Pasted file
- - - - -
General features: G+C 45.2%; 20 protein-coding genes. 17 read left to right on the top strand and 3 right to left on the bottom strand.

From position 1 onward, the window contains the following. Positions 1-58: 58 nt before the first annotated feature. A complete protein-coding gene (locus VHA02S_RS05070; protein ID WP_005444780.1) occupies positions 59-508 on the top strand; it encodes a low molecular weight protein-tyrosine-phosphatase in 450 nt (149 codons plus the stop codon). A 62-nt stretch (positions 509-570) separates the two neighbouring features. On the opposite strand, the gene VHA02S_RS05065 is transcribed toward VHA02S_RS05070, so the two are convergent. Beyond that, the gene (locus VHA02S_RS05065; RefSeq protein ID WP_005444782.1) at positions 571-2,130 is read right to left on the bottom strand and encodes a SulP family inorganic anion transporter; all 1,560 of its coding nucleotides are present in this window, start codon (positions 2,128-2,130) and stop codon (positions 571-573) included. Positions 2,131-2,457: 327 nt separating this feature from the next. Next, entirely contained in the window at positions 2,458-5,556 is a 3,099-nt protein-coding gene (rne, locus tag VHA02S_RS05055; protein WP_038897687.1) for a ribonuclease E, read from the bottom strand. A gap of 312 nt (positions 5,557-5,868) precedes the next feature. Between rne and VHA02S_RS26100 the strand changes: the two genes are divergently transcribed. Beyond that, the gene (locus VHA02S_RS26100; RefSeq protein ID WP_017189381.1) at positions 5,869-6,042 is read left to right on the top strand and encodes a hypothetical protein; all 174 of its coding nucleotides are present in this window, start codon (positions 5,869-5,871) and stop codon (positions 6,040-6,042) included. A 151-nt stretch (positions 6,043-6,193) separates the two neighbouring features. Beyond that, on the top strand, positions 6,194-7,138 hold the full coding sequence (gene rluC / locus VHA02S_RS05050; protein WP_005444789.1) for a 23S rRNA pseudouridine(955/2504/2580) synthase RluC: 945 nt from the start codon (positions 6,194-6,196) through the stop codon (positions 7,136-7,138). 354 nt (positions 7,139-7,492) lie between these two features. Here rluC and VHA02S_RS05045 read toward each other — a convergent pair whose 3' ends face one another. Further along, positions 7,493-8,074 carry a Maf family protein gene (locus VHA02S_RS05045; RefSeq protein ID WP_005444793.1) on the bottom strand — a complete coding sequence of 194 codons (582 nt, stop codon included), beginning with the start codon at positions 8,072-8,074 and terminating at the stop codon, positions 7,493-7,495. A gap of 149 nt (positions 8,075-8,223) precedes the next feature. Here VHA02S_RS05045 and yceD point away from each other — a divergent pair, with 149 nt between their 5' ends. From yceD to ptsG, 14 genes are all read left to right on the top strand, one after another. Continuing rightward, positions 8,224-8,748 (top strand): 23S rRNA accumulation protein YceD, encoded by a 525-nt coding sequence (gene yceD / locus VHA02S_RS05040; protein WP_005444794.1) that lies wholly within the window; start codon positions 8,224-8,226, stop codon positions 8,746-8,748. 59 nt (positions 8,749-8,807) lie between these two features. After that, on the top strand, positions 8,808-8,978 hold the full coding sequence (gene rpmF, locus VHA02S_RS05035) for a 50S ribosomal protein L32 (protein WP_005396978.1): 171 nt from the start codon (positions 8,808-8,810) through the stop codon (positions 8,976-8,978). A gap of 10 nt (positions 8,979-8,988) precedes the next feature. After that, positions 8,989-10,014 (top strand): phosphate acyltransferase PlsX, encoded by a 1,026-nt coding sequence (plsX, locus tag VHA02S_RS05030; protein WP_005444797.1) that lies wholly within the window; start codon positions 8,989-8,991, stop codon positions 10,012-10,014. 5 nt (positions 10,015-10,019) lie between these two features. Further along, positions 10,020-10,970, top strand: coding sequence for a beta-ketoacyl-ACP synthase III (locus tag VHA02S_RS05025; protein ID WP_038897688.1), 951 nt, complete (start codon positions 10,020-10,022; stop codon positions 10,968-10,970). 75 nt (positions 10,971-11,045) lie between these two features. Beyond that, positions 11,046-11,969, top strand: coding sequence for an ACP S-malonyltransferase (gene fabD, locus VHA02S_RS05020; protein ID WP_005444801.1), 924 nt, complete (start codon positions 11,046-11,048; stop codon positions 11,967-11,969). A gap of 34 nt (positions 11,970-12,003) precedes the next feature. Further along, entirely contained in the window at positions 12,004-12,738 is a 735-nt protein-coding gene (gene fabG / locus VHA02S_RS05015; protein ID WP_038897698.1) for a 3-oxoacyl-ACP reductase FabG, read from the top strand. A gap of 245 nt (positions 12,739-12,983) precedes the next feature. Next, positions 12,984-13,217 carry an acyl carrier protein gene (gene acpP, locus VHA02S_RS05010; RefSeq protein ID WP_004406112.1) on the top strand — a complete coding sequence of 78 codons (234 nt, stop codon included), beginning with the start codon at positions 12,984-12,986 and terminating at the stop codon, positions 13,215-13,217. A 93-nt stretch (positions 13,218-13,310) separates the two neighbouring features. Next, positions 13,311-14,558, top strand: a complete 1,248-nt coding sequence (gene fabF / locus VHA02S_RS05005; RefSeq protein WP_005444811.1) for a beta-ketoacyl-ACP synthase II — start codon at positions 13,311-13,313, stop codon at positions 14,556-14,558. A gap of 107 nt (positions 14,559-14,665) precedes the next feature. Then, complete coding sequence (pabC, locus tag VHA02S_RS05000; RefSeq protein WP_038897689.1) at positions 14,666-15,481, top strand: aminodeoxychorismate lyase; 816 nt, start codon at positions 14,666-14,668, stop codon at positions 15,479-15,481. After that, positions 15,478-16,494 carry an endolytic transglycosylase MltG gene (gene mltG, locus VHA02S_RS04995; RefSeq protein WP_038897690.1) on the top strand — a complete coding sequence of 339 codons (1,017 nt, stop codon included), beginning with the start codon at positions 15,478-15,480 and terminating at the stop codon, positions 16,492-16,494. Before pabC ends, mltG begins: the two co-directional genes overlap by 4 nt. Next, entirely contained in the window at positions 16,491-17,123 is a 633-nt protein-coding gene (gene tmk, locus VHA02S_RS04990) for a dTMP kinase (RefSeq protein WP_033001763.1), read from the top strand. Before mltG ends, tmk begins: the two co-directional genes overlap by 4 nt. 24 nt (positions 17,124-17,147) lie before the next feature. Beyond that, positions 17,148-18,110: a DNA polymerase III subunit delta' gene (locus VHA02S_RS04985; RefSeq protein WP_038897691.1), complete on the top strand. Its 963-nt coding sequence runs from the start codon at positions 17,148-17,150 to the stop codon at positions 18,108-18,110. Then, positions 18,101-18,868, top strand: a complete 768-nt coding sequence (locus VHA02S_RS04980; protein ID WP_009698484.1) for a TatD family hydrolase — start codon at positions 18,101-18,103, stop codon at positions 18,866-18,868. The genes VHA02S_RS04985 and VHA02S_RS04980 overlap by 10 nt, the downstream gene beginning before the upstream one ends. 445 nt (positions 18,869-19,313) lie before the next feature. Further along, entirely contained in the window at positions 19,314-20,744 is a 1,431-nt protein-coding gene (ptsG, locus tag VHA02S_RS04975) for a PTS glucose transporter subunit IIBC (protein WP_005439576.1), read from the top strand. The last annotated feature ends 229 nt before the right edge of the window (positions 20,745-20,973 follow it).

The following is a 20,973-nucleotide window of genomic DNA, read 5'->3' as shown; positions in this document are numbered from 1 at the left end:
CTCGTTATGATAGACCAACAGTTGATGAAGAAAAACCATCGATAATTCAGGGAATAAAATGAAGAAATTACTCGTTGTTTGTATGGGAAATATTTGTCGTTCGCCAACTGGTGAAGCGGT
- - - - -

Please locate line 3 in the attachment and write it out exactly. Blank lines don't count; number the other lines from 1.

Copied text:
The following is a 20,973-nucleotide window of genomic DNA, read 5'->3' as shown; positions in this document are numbered from 1 at the left end: